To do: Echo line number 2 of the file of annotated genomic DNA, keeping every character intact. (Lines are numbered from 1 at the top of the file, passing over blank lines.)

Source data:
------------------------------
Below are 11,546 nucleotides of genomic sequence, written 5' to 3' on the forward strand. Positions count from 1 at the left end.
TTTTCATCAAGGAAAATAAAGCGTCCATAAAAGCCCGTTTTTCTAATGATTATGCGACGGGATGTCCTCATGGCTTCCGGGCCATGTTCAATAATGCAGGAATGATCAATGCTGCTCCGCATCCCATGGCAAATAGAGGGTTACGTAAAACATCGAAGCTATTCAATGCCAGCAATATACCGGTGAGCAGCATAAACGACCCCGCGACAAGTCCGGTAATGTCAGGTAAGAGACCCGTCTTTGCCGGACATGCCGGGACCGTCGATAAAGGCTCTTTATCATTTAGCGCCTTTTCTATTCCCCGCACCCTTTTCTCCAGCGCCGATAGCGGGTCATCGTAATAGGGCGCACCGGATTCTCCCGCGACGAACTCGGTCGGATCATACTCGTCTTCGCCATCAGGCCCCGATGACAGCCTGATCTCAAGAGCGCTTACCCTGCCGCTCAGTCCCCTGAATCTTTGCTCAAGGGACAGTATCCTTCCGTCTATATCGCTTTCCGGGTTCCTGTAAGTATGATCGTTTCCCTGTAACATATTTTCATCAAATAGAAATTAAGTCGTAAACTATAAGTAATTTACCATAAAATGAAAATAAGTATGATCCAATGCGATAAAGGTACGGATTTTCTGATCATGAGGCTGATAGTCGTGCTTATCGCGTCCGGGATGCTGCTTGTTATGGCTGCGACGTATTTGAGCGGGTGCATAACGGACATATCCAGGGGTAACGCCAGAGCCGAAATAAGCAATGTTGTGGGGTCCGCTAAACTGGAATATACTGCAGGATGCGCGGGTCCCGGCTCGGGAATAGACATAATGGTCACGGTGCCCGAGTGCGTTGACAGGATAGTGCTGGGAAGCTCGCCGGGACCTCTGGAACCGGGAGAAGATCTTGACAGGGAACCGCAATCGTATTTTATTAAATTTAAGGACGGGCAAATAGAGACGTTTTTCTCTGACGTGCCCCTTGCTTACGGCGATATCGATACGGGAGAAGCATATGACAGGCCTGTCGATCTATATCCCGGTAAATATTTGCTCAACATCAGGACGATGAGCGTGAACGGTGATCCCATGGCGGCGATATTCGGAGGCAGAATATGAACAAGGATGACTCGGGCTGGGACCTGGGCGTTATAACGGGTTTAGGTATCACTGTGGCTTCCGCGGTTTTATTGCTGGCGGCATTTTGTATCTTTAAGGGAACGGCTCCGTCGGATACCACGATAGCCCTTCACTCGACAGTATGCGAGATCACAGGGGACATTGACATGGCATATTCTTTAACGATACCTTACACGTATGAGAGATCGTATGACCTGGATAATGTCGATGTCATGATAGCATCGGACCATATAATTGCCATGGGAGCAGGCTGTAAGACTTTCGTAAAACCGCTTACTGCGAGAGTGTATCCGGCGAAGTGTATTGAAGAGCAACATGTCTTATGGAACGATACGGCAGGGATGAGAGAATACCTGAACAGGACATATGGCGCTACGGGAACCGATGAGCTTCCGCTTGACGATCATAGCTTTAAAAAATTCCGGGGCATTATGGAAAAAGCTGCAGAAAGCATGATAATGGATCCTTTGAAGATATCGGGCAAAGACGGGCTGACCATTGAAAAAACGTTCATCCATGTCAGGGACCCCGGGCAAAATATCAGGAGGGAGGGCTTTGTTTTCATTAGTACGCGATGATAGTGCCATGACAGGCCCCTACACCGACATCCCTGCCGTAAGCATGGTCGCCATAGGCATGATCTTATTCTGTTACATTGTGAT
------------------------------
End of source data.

TTTTCATCAAGGAAAATAAAGCGTCCATAAAAGCCCGTTTTTCTAATGATTATGCGACGGGATGTCCTCATGGCTTCCGGGCCATGTTCAATAATGCAGGAATGATCAATGCTGCTCCGCATCCCATGGCAAATAGAGGGTTACGTAAAACATCGAAGCTATTCAATGCCAGCAATATACCGGTGAGCAGCATAAACGACCCCGCGACAAGTCCGGTAATGTCAGGTAAGAGACCCGTCTTTGCCGGACATGCCGGGACCGTCGATAAAGGCTCTTTATCATTTAGCGCCTTTTCTATTCCCCGCACCCTTTTCTCCAGCGCCGATAGCGGGTCATCGTAATAGGGCGCACCGGATTCTCCCGCGACGAACTCGGTCGGATCATACTCGTCTTCGCCATCAGGCCCCGATGACAGCCTGATCTCAAGAGCGCTTACCCTGCCGCTCAGTCCCCTGAATCTTTGCTCAAGGGACAGTATCCTTCCGTCTATATCGCTTTCCGGGTTCCTGTAAGTATGATCGTTTCCCTGTAACATATTTTCATCAAATAGAAATTAAGTCGTAAACTATAAGTAATTTACCATAAAATGAAAATAAGTATGATCCAATGCGATAAAGGTACGGATTTTCTGATCATGAGGCTGATAGTCGTGCTTATCGCGTCCGGGATGCTGCTTGTTATGGCTGCGACGTATTTGAGCGGGTGCATAACGGACATATCCAGGGGTAACGCCAGAGCCGAAATAAGCAATGTTGTGGGGTCCGCTAAACTGGAATATACTGCAGGATGCGCGGGTCCCGGCTCGGGAATAGACATAATGGTCACGGTGCCCGAGTGCGTTGACAGGATAGTGCTGGGAAGCTCGCCGGGACCTCTGGAACCGGGAGAAGATCTTGACAGGGAACCGCAATCGTATTTTATTAAATTTAAGGACGGGCAAATAGAGACGTTTTTCTCTGACGTGCCCCTTGCTTACGGCGATATCGATACGGGAGAAGCATATGACAGGCCTGTCGATCTATATCCCGGTAAATATTTGCTCAACATCAGGACGATGAGCGTGAACGGTGATCCCATGGCGGCGATATTCGGAGGCAGAATATGAACAAGGATGACTCGGGCTGGGACCTGGGCGTTATAACGGGTTTAGGTATCACTGTGGCTTCCGCGGTTTTATTGCTGGCGGCATTTTGTATCTTTAAGGGAACGGCTCCGTCGGATACCACGATAGCCCTTCACTCGACAGTATGCGAGATCACAGGGGACATTGACATGGCATATTCTTTAACGATACCTTACACGTATGAGAGATCGTATGACCTGGATAATGTCGATGTCATGATAGCATCGGACCATATAATTGCCATGGGAGCAGGCTGTAAGACTTTCGTAAAACCGCTTACTGCGAGAGTGTATCCGGCGAAGTGTATTGAAGAGCAACATGTCTTATGGAACGATACGGCAGGGATGAGAGAATACCTGAACAGGACATATGGCGCTACGGGAACCGATGAGCTTCCGCTTGACGATCATAGCTTTAAAAAATTCCGGGGCATTATGGAAAAAGCTGCAGAAAGCATGATAATGGATCCTTTGAAGATATCGGGCAAAGACGGGCTGACCATTGAAAAAACGTTCATCCATGTCAGGGACCCCGGGCAAAATATCAGGAGGGAGGGCTTTGTTTTCATTAGTACGCGATGATAGTGCCATGACAGGCCCCTACACCGACATCCCTGCCGTAAGCATGGTCGCCATAGGCATGATCTTATTCTGTTACATTGTGAT